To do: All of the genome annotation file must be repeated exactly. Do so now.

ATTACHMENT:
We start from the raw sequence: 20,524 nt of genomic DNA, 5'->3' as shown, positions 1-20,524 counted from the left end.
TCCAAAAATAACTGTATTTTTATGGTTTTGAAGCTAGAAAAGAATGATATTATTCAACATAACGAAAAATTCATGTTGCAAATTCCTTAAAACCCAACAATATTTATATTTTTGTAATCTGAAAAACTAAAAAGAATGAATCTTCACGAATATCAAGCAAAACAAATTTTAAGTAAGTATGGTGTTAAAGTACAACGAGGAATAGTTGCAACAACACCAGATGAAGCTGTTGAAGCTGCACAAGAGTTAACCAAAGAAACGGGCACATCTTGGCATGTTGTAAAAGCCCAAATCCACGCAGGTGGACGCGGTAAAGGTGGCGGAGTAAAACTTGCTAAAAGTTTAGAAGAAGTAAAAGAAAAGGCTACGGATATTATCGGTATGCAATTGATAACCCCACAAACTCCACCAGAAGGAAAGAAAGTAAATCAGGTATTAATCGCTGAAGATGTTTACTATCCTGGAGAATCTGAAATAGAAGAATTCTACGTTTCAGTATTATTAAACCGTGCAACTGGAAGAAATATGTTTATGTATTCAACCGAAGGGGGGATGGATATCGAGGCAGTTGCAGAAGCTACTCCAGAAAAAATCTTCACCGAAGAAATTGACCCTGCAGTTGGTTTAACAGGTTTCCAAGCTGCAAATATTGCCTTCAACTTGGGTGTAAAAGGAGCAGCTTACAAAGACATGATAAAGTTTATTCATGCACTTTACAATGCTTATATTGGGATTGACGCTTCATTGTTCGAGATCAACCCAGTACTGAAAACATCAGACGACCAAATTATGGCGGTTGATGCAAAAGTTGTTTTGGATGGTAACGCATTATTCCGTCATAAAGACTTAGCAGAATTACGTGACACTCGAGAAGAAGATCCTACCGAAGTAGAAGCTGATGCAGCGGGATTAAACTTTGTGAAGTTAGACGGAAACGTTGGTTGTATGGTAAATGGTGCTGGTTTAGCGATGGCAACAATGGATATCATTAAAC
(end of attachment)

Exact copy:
We start from the raw sequence: 20,524 nt of genomic DNA, 5'->3' as shown, positions 1-20,524 counted from the left end.
TCCAAAAATAACTGTATTTTTATGGTTTTGAAGCTAGAAAAGAATGATATTATTCAACATAACGAAAAATTCATGTTGCAAATTCCTTAAAACCCAACAATATTTATATTTTTGTAATCTGAAAAACTAAAAAGAATGAATCTTCACGAATATCAAGCAAAACAAATTTTAAGTAAGTATGGTGTTAAAGTACAACGAGGAATAGTTGCAACAACACCAGATGAAGCTGTTGAAGCTGCACAAGAGTTAACCAAAGAAACGGGCACATCTTGGCATGTTGTAAAAGCCCAAATCCACGCAGGTGGACGCGGTAAAGGTGGCGGAGTAAAACTTGCTAAAAGTTTAGAAGAAGTAAAAGAAAAGGCTACGGATATTATCGGTATGCAATTGATAACCCCACAAACTCCACCAGAAGGAAAGAAAGTAAATCAGGTATTAATCGCTGAAGATGTTTACTATCCTGGAGAATCTGAAATAGAAGAATTCTACGTTTCAGTATTATTAAACCGTGCAACTGGAAGAAATATGTTTATGTATTCAACCGAAGGGGGGATGGATATCGAGGCAGTTGCAGAAGCTACTCCAGAAAAAATCTTCACCGAAGAAATTGACCCTGCAGTTGGTTTAACAGGTTTCCAAGCTGCAAATATTGCCTTCAACTTGGGTGTAAAAGGAGCAGCTTACAAAGACATGATAAAGTTTATTCATGCACTTTACAATGCTTATATTGGGATTGACGCTTCATTGTTCGAGATCAACCCAGTACTGAAAACATCAGACGACCAAATTATGGCGGTTGATGCAAAAGTTGTTTTGGATGGTAACGCATTATTCCGTCATAAAGACTTAGCAGAATTACGTGACACTCGAGAAGAAGATCCTACCGAAGTAGAAGCTGATGCAGCGGGATTAAACTTTGTGAAGTTAGACGGAAACGTTGGTTGTATGGTAAATGGTGCTGGTTTAGCGATGGCAACAATGGATATCATTAAAC